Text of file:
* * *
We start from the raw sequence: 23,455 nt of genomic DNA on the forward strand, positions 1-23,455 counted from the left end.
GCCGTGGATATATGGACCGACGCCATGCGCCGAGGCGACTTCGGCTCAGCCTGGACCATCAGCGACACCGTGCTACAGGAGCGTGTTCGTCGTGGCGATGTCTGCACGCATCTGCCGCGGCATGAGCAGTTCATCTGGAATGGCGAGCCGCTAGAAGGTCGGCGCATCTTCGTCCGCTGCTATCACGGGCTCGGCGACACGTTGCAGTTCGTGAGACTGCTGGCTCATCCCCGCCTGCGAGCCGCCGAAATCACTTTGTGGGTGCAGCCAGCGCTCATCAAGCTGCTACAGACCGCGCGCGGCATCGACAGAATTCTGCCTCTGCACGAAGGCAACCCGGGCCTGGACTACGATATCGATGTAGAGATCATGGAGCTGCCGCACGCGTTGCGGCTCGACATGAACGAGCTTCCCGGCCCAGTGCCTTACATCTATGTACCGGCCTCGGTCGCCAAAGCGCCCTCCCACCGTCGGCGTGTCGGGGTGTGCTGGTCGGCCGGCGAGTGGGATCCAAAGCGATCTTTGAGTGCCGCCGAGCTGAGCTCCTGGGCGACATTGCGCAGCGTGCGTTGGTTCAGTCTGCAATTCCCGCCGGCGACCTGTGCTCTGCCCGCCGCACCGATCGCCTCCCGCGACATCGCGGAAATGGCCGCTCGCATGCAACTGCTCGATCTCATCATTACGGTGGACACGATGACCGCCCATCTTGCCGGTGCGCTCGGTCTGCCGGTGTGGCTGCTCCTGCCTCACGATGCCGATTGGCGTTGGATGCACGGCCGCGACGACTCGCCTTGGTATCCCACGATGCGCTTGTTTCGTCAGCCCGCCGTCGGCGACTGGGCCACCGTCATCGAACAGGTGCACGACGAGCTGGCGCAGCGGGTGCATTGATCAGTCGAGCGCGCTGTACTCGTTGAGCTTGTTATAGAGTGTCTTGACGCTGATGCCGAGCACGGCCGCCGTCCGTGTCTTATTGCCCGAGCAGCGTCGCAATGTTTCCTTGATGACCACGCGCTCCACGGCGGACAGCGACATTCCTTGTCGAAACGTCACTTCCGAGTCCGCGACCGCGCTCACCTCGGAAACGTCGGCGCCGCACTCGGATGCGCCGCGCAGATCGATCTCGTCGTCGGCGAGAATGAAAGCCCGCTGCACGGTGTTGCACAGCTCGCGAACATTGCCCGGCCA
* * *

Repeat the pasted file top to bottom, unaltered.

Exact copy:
We start from the raw sequence: 23,455 nt of genomic DNA on the forward strand, positions 1-23,455 counted from the left end.
GCCGTGGATATATGGACCGACGCCATGCGCCGAGGCGACTTCGGCTCAGCCTGGACCATCAGCGACACCGTGCTACAGGAGCGTGTTCGTCGTGGCGATGTCTGCACGCATCTGCCGCGGCATGAGCAGTTCATCTGGAATGGCGAGCCGCTAGAAGGTCGGCGCATCTTCGTCCGCTGCTATCACGGGCTCGGCGACACGTTGCAGTTCGTGAGACTGCTGGCTCATCCCCGCCTGCGAGCCGCCGAAATCACTTTGTGGGTGCAGCCAGCGCTCATCAAGCTGCTACAGACCGCGCGCGGCATCGACAGAATTCTGCCTCTGCACGAAGGCAACCCGGGCCTGGACTACGATATCGATGTAGAGATCATGGAGCTGCCGCACGCGTTGCGGCTCGACATGAACGAGCTTCCCGGCCCAGTGCCTTACATCTATGTACCGGCCTCGGTCGCCAAAGCGCCCTCCCACCGTCGGCGTGTCGGGGTGTGCTGGTCGGCCGGCGAGTGGGATCCAAAGCGATCTTTGAGTGCCGCCGAGCTGAGCTCCTGGGCGACATTGCGCAGCGTGCGTTGGTTCAGTCTGCAATTCCCGCCGGCGACCTGTGCTCTGCCCGCCGCACCGATCGCCTCCCGCGACATCGCGGAAATGGCCGCTCGCATGCAACTGCTCGATCTCATCATTACGGTGGACACGATGACCGCCCATCTTGCCGGTGCGCTCGGTCTGCCGGTGTGGCTGCTCCTGCCTCACGATGCCGATTGGCGTTGGATGCACGGCCGCGACGACTCGCCTTGGTATCCCACGATGCGCTTGTTTCGTCAGCCCGCCGTCGGCGACTGGGCCACCGTCATCGAACAGGTGCACGACGAGCTGGCGCAGCGGGTGCATTGATCAGTCGAGCGCGCTGTACTCGTTGAGCTTGTTATAGAGTGTCTTGACGCTGATGCCGAGCACGGCCGCCGTCCGTGTCTTATTGCCCGAGCAGCGTCGCAATGTTTCCTTGATGACCACGCGCTCCACGGCGGACAGCGACATTCCTTGTCGAAACGTCACTTCCGAGTCCGCGACCGCGCTCACCTCGGAAACGTCGGCGCCGCACTCGGATGCGCCGCGCAGATCGATCTCGTCGTCGGCGAGAATGAAAGCCCGCTGCACGGTGTTGCACAGCTCGCGAACATTGCCCGGCCA